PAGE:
Along with a loose competition format, there were burgers, beers and a heavy emphasis on the fun factor. Four thousand bucks and a new KTM dirtbike were up for grabs. What ensued was a heavy handed final jam which delivered serious aerial assault and more than a few close calls on the deck of the 20ft. plus quarterpipe. Kyle Clancy pounded out huge backside fives all afternoon. Keir Dillon sought the elusive McTwist 900, and after 50 attempts put one down. In between he lofted some of the highest aerials of the day. Travis Rice unleashed the double-chuk a few times as well as huge backside sevens. Lack of consistency was Rice’s shortfall. Nick Francke put on the show of the day with dozens of stomped maneuvers that put him at the top of the popular vote with the crowd. His lines included a frontside 540 over the Red Bull tent on the in-run, heading straight into switch backside rodeos in the 12-14 foot range on the quarter. Other highlights from Francke; switch frontside rodeos, McTwist sevens, and twice as many runs as the next guy, all day long. However, the four large and the new orange dirtbike went to Guy Deschenes.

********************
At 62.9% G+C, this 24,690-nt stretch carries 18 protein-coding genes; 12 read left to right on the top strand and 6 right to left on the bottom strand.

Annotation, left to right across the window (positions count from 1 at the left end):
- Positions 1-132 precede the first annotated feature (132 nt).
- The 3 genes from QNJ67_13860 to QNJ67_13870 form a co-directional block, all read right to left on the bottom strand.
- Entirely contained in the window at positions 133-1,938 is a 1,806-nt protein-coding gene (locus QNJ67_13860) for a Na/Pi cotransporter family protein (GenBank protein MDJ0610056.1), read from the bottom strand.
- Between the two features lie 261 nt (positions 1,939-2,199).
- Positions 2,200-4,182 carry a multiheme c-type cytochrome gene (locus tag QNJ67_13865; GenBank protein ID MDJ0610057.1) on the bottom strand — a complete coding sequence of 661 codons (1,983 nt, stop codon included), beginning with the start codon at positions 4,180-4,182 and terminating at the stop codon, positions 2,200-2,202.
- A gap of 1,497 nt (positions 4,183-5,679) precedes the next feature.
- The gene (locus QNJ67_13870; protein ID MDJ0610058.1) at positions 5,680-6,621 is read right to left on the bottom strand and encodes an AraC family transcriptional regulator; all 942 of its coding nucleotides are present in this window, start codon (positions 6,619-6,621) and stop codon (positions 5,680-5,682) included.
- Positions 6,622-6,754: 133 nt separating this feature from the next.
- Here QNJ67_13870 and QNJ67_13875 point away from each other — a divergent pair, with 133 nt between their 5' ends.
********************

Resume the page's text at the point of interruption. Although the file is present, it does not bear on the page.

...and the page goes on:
The World Quarterpipe Championships has a become a tradition, a history of big transitions, big airs and even bigger after parties. The New Hampshire kids let it all hang out and during the finals, the locals made their presence felt; Pat Moore, Dan Garrity and Mikey Trappe hiked their butts off all day long, making a solid hometown showing. Steve Ash and Mike Bettera from Waterville Valley were responsible for the monster quarterpipe as well as a hell of a good time. Spectators, photographers, filmers and riders alike were stoked for a day of sun, fun, chilling and grilling. For many, the World Quarters is the last hurrah in the east before the big meltdown and plans for summer camp, this year the riders made it count.